Contemporary Jewish Theology: A Reader
Elliot N. Dorff, Louis E. Newman
Oxford University Press, 1999 - Religion - 522 pages
Contemporary Jewish Theology: A Reader presents the most comprehensive collection to date of Jewish religious writings from the latter half of this century. Featuring selections from both pre- and post-World War II thinkers, this carefully constructed anthology highlights the enormous range of theological viewpoints and methods that have characterized Jewish theological reflection in modern times. An extraordinarily rich compilation, it represents many different perspectives, including those of Orthodox thinkers and feminists, Israelis and Americans, rationalists and mystics, and post-modernists. Extensive introductions place these writings in historical and philosophical context and identify the fundamental continuities and tensions among contemporary Jewish thinkers.
Following a general introduction, the volume is organized into four parts. The first section includes representative selections from the major Jewish philosophers of the early twentieth century (Cohen, Rosenzweig, Buber, Kook, Kaplan, and Heschel). The second part includes recent essays on God, creation, revelation, redemption, covenant/chosenness, and law. The third section provides seminal essays on the Holocaust and the modern State of Israel, topics that have held tremendous importance for Jewish thinkers over the past few decades. The book concludes with a symposium on future directions in Jewish theology at the dawn of the twenty-first century, and also provides extensive suggestions for further reading.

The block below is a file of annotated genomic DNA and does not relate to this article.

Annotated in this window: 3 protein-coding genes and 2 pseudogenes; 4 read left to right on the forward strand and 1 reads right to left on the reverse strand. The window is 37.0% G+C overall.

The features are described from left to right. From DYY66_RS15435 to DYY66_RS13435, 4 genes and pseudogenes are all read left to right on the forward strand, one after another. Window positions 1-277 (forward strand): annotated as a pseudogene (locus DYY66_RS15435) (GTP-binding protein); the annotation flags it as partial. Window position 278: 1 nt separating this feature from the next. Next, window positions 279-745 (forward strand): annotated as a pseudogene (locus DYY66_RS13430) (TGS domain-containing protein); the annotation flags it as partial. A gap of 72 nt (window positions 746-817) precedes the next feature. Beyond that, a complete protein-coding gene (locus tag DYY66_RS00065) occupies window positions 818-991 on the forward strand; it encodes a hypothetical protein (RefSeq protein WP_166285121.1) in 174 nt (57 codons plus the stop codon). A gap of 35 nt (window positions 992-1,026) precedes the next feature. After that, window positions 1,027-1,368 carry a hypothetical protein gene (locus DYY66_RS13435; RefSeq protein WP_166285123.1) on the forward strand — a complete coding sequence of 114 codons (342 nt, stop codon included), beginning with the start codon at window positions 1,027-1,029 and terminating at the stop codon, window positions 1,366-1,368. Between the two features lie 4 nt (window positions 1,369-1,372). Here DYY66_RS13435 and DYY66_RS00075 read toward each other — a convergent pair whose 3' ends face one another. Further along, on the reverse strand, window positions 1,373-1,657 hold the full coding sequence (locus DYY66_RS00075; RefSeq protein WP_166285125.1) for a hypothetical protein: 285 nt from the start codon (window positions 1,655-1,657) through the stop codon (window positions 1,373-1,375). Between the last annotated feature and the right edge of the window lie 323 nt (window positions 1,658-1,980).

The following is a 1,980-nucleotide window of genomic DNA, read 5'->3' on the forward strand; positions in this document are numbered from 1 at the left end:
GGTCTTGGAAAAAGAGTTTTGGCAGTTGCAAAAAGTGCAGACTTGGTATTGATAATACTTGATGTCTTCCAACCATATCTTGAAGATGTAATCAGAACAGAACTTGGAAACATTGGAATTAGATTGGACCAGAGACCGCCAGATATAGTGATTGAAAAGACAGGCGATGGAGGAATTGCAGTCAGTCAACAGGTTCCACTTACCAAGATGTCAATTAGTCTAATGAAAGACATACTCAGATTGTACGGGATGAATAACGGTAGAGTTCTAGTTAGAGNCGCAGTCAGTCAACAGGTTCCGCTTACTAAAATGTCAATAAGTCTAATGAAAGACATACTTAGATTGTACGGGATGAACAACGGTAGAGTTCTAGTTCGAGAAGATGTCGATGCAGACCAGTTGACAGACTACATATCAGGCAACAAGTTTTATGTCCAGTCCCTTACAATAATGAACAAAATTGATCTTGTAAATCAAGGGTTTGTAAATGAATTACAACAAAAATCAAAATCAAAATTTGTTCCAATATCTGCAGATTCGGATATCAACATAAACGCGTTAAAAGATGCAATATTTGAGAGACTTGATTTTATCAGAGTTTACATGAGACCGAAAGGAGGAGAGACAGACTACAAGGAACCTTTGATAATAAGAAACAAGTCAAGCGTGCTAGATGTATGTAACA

Contemporary Jewish Theology: A Reader is designed as a companion volume to the editors' earlier book, Contemporary Jewish Ethics and Morality: A Reader (OUP, 1995). An exceptional introduction to contemporary Jewish thinking, it is an essential text for courses in Jewish thought and theology.
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